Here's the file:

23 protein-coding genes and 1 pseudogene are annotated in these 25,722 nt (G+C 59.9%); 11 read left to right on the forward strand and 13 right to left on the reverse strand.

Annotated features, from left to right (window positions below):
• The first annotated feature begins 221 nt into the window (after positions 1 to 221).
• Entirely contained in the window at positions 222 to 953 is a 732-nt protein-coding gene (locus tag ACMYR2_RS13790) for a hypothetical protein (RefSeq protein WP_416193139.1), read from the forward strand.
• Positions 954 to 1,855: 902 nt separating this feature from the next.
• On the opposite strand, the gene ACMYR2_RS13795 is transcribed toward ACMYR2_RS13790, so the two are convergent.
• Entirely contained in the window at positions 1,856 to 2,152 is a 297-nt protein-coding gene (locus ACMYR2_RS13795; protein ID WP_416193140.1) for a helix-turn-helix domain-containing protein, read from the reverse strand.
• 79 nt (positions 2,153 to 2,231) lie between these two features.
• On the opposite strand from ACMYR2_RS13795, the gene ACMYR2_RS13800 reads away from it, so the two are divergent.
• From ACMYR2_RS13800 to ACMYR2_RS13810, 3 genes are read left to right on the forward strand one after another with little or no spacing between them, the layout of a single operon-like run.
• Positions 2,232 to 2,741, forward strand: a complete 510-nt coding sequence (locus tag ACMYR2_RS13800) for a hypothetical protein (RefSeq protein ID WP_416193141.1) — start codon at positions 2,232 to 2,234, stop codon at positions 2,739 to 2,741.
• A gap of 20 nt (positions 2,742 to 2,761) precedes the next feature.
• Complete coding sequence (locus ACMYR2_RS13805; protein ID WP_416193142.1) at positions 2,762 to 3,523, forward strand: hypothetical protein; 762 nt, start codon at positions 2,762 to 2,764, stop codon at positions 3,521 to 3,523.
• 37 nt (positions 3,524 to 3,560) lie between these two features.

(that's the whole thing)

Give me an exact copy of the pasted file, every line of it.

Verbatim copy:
23 protein-coding genes and 1 pseudogene are annotated in these 25,722 nt (G+C 59.9%); 11 read left to right on the forward strand and 13 right to left on the reverse strand.

Annotated features, from left to right (window positions below):
• The first annotated feature begins 221 nt into the window (after positions 1 to 221).
• Entirely contained in the window at positions 222 to 953 is a 732-nt protein-coding gene (locus tag ACMYR2_RS13790) for a hypothetical protein (RefSeq protein WP_416193139.1), read from the forward strand.
• Positions 954 to 1,855: 902 nt separating this feature from the next.
• On the opposite strand, the gene ACMYR2_RS13795 is transcribed toward ACMYR2_RS13790, so the two are convergent.
• Entirely contained in the window at positions 1,856 to 2,152 is a 297-nt protein-coding gene (locus ACMYR2_RS13795; protein ID WP_416193140.1) for a helix-turn-helix domain-containing protein, read from the reverse strand.
• 79 nt (positions 2,153 to 2,231) lie between these two features.
• On the opposite strand from ACMYR2_RS13795, the gene ACMYR2_RS13800 reads away from it, so the two are divergent.
• From ACMYR2_RS13800 to ACMYR2_RS13810, 3 genes are read left to right on the forward strand one after another with little or no spacing between them, the layout of a single operon-like run.
• Positions 2,232 to 2,741, forward strand: a complete 510-nt coding sequence (locus tag ACMYR2_RS13800) for a hypothetical protein (RefSeq protein ID WP_416193141.1) — start codon at positions 2,232 to 2,234, stop codon at positions 2,739 to 2,741.
• A gap of 20 nt (positions 2,742 to 2,761) precedes the next feature.
• Complete coding sequence (locus ACMYR2_RS13805; protein ID WP_416193142.1) at positions 2,762 to 3,523, forward strand: hypothetical protein; 762 nt, start codon at positions 2,762 to 2,764, stop codon at positions 3,521 to 3,523.
• 37 nt (positions 3,524 to 3,560) lie between these two features.